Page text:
Date d'enregistrement: October 21 2020
ZetaClass is a comprehensive webinar series on dynamic and electrophoretic light scattering where our experts walk you through the basic measuring principles, data interpretation and tests performed to gauge data quality. Whether you are a new or advanced user of light scattering solutions, we will answer all your questions.
Nanoparticles provide crucial functionality across a wide range of materials, applications and sectors. Dynamic light scattering analysis, together with zeta potential information, allows us to confidently measure the size distribution profiles of particles in the sub-micron range as well as assess the behavior of these nanoparticles in suspensions.
Zeta potential is a physical property which is exhibited by any particle in suspension. When an electric field is applied across an electrolytic solution, charged particles suspended in the electrolyte are attracted towards the electrode of the opposite charge. Viscous forces acting on the particles tend to oppose this movement.
The zeta potential is the electrostatic potential at the particle slipping plane, which is the outer boundary within which all ions diffuse with the particle. It is calculated from the mobility measured during an electrophoretic light scattering (ELS) experiment. It can be used to optimize the formulations of suspensions and emulsions. Knowledge of the zeta potential can reduce the time needed to produce trial formulations. It is also an aid in predicting long-term stability.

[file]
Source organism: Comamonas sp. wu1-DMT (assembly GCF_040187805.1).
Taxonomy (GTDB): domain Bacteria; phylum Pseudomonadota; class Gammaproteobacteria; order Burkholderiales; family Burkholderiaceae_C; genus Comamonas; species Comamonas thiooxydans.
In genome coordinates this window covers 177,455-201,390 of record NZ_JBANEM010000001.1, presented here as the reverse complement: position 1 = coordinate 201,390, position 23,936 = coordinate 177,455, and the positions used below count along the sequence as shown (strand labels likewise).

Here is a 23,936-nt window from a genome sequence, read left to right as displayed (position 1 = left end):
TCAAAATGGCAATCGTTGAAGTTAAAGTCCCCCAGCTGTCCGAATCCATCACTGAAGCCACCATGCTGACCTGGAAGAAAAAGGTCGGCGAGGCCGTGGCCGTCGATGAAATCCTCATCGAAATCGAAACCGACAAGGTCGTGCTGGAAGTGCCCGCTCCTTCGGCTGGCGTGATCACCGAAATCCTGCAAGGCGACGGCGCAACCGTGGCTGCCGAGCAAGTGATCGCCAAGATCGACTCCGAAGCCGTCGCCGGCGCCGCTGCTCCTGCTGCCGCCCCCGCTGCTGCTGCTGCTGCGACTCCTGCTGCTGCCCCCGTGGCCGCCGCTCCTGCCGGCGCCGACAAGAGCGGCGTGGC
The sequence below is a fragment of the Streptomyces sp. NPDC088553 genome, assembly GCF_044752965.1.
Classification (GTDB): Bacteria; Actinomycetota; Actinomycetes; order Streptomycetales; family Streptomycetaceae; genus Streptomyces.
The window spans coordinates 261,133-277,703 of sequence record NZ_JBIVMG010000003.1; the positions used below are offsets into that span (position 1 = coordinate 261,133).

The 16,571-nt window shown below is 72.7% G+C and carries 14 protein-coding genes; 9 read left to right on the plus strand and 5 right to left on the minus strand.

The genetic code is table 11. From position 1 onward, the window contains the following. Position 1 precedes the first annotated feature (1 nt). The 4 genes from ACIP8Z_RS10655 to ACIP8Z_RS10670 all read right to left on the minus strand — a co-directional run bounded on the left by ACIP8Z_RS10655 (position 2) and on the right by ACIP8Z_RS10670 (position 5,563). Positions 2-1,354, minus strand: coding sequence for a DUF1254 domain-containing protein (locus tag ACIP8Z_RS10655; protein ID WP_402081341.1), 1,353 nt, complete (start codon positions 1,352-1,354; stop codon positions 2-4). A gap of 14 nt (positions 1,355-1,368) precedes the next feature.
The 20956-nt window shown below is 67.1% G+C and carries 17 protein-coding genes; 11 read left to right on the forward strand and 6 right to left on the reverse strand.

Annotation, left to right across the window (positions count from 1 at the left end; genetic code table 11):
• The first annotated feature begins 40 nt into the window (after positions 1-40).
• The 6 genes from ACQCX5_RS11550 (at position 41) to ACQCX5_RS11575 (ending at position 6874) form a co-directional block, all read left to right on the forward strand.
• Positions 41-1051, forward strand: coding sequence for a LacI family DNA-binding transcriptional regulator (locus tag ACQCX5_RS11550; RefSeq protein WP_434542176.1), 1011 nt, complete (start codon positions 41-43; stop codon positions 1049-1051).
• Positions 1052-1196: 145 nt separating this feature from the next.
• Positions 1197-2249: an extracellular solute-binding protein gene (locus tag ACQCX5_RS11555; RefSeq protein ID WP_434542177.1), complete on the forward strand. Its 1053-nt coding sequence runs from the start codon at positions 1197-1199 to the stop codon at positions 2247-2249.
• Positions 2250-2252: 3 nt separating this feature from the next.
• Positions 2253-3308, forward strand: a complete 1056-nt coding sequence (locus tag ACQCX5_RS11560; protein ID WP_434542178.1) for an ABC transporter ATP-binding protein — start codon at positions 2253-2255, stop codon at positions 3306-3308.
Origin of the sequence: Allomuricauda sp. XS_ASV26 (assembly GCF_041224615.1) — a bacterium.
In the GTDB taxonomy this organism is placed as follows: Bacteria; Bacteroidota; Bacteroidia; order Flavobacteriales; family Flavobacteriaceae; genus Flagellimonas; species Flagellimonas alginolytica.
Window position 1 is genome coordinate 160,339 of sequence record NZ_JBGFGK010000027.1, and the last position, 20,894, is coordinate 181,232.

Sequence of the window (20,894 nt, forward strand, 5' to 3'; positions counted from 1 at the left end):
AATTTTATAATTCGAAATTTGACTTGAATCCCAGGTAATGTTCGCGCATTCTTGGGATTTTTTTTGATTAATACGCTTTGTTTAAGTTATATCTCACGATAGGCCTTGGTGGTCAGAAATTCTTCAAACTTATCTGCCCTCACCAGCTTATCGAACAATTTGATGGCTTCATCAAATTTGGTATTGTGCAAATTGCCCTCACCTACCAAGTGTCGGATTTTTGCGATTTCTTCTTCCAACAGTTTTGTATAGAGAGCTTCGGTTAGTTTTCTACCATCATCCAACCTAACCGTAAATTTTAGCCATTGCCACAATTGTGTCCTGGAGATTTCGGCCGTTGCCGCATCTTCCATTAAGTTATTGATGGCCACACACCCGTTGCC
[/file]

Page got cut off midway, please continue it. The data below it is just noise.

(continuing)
The Zetasizer Advance Series uses a combination of laser Doppler velocimetry and phase analysis light scattering (PALS) in a patented technique called M3-PALS to measure particle electrophoretic mobility. Implementation of M3-PALS enables even samples of very low mobility to be analyzed and their mobility distributions calculated. When establishing the level of confidence in the zeta potential results derived from an electrophoretic light scattering measurement, users should always first consider the repeatability of the measurement, i.e. how repeatable is the result derived from sequential measurements of the same sample aliquot.
The quality of data obtained from an electrophoretic light scattering (ELS) measurement is paramount to the reliability of the result obtained. However, in electrophoretic light scattering, there is no single parameter that can be used to gauge the quality or “goodness” of a measurement data set, but rather a collection of measurement parameters that need to be examined prior to attaching a large degree of confidence to an ELS derived zeta potential distribution.
This webinar discusses the parameters a user should consider to assess the quality of the measurement data obtained. This session is led by Dr Anand Tadas, Malvern Panalytical's regional application specialist who has a wealth of knowledge in biologicals and DLS.
Interested to improve your R and D / manufacturing process and gain more knowledge about the applications of particle size distribution using DLS? Scroll down to register your interest in our series of webinars.
Join our free ZetaClass series
- ZetaClass 1: The best Dynamic Light Scattering (DLS) system for your particle characterization requirements. More info
- ZetaClass 2: Dynamic Light Scattering (DLS) data interpretation and troubleshooting. More info
- ZetaClass 3: Electrophoretic Light Scattering (ELS) for Zeta potential measurements. More info
- ZetaClass 4: Applications of Zetasizer series across different sectors of the industry. More info